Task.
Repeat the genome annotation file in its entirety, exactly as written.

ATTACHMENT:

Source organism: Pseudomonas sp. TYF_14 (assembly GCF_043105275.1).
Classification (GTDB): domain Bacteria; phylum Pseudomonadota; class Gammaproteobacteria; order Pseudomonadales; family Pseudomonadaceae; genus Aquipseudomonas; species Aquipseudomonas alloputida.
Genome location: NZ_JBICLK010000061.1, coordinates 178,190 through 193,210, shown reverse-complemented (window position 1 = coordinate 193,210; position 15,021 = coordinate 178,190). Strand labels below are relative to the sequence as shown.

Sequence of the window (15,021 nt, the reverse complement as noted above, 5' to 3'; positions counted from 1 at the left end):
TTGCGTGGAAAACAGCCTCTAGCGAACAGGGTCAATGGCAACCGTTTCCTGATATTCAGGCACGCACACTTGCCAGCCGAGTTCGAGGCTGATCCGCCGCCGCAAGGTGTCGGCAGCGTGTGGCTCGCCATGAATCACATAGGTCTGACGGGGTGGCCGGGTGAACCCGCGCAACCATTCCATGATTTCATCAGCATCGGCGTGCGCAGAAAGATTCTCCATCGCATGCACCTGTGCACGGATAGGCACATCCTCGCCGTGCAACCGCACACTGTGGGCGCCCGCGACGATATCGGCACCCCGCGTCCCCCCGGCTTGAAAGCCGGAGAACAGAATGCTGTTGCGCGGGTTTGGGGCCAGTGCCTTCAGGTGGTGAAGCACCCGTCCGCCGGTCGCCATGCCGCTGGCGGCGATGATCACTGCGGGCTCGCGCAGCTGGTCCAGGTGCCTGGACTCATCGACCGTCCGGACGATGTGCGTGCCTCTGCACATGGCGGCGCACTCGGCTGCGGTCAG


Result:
Source organism: Pseudomonas sp. TYF_14 (assembly GCF_043105275.1).
Classification (GTDB): domain Bacteria; phylum Pseudomonadota; class Gammaproteobacteria; order Pseudomonadales; family Pseudomonadaceae; genus Aquipseudomonas; species Aquipseudomonas alloputida.
Genome location: NZ_JBICLK010000061.1, coordinates 178,190 through 193,210, shown reverse-complemented (window position 1 = coordinate 193,210; position 15,021 = coordinate 178,190). Strand labels below are relative to the sequence as shown.

Sequence of the window (15,021 nt, the reverse complement as noted above, 5' to 3'; positions counted from 1 at the left end):
TTGCGTGGAAAACAGCCTCTAGCGAACAGGGTCAATGGCAACCGTTTCCTGATATTCAGGCACGCACACTTGCCAGCCGAGTTCGAGGCTGATCCGCCGCCGCAAGGTGTCGGCAGCGTGTGGCTCGCCATGAATCACATAGGTCTGACGGGGTGGCCGGGTGAACCCGCGCAACCATTCCATGATTTCATCAGCATCGGCGTGCGCAGAAAGATTCTCCATCGCATGCACCTGTGCACGGATAGGCACATCCTCGCCGTGCAACCGCACACTGTGGGCGCCCGCGACGATATCGGCACCCCGCGTCCCCCCGGCTTGAAAGCCGGAGAACAGAATGCTGTTGCGCGGGTTTGGGGCCAGTGCCTTCAGGTGGTGAAGCACCCGTCCGCCGGTCGCCATGCCGCTGGCGGCGATGATCACTGCGGGCTCGCGCAGCTGGTCCAGGTGCCTGGACTCATCGACCGTCCGGACGATGTGCGTGCCTCTGCACATGGCGGCGCACTCGGCTGCGGTCAG